550 PH hospitals at high risk of shutdown from extreme weather – study
MANILA, Philippines — One in 12 hospitals globally will be at high risk of shutdown from extreme weather by 2100 if fossil fuels are not phased out and emissions are high, according to a report by climate risk analysis organization XDI published on Saturday.
The study analyzed the vulnerability, particularly the physical damage to building structures, of more than 200,000 hospitals worldwide to six climate change hazards including flooding, forest fire, extreme wind, and coastal inundation.
Based on the report, the Philippines ranked 7th in terms of number of high-risk hospitals. Out of 2,057 hospitals analyzed, 550 or 26.7 percent are high-risk.
India, China, and Japan topped the list with the highest number of high-risk hospitals by 2100.
High-risk hospitals are those that have a high probability of total or partial shutdown within the design life of the building.
“If this was a residential or commercial building it would be considered uninsurable. In-depth analysis of risk to building advised to identify whether adaptation measures could reduce risk or if location unviable,” the report said.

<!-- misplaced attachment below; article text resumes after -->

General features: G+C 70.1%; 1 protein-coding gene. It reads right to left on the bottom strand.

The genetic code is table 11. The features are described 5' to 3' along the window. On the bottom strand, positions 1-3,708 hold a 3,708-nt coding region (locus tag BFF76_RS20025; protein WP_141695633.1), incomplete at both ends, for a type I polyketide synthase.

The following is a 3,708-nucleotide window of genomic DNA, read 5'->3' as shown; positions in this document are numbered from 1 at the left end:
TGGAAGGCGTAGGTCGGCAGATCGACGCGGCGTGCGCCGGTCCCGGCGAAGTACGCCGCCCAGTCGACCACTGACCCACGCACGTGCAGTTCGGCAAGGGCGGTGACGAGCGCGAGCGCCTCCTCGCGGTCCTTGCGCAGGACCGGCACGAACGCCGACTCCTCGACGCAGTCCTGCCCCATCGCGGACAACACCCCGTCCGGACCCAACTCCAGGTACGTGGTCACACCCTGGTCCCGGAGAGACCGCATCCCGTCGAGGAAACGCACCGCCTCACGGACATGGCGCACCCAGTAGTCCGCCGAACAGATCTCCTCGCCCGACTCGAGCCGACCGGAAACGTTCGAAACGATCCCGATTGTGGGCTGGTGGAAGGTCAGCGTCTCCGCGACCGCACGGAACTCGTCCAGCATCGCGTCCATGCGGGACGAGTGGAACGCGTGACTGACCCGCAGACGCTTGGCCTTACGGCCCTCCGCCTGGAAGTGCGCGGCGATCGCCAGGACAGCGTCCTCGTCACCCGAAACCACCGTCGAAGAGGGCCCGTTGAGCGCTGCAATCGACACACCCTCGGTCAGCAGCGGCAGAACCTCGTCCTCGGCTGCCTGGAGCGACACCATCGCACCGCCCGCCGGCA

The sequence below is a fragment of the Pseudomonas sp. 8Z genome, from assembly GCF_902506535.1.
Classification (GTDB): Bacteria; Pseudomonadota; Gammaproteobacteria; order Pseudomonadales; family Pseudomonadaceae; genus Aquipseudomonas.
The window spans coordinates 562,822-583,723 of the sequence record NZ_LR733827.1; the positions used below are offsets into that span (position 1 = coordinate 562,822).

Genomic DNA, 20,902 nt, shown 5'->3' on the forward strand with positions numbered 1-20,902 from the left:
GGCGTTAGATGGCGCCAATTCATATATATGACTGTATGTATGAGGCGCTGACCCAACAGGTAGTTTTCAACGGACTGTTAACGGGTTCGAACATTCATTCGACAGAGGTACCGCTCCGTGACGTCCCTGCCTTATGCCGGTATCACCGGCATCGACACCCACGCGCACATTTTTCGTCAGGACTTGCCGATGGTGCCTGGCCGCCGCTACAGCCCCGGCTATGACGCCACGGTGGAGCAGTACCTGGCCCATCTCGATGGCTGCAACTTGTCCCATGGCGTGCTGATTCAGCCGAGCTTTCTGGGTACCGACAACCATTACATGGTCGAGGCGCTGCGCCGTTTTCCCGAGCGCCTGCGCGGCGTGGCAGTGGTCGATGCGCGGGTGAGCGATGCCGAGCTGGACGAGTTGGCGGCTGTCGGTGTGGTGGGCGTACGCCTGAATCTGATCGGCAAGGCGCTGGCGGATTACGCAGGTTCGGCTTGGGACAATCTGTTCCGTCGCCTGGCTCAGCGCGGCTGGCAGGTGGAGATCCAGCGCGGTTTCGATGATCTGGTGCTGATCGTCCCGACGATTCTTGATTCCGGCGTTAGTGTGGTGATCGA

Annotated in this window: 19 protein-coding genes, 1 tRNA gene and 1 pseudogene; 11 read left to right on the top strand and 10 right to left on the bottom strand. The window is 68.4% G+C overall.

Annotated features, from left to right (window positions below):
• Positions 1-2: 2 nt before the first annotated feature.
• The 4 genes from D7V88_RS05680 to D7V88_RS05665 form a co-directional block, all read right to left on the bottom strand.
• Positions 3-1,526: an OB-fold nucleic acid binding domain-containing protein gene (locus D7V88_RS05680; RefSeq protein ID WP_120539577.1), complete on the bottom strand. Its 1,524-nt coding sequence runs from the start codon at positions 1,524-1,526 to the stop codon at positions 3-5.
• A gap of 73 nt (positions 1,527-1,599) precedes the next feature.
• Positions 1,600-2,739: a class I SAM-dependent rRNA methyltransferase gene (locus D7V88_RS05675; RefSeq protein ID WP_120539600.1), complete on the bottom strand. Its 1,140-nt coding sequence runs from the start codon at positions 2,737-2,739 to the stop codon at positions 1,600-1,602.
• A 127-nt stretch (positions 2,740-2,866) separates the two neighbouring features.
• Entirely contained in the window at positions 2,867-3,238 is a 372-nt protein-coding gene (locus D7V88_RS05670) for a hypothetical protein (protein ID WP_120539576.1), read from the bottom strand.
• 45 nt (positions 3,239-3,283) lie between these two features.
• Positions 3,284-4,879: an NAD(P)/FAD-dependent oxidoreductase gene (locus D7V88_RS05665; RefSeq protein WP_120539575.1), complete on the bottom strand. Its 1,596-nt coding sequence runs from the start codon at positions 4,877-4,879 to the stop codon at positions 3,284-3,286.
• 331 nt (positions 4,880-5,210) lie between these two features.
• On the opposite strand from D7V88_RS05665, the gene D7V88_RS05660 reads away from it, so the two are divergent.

PH particularly vulnerable
It noted that Southeast Asia, whose most dominant hazards include coastal inundation and flooding, had the highest percentage of hospitals at risk of damage from extreme weather events due to climate change.
“Analysis suggests that Southeast Asia has already experienced the greatest increase in risk of damage from climate change extreme weather: a 67-percent increase in risk of damage since 1990 (baseline year),” the study said.
The Philippines, along with Laos and Vietnam, are particularly vulnerable, the report said as they are low-middle income countries.
“Without a rapid reduction in emissions, by 2100, one in four or more of their hospitals will be unlikely to be able to withstand the type of severe weather events they will be exposed to,” it said.
If the greenhouse gas emissions remain high and fossil fuels are not phased out, a total of 16,245 hospitals globally will need to develop adaptation measures.
Limit global warming
“Even with this enormous investment, for many, relocation will be the only option,” the study said.
If global warming could be limited to 1.8 degrees Celsius on top of a rapid phase-out of fossil fuels, the report said the damage risk to hospital infrastructure could be decreased by 50 percent compared to a high-emission scenario.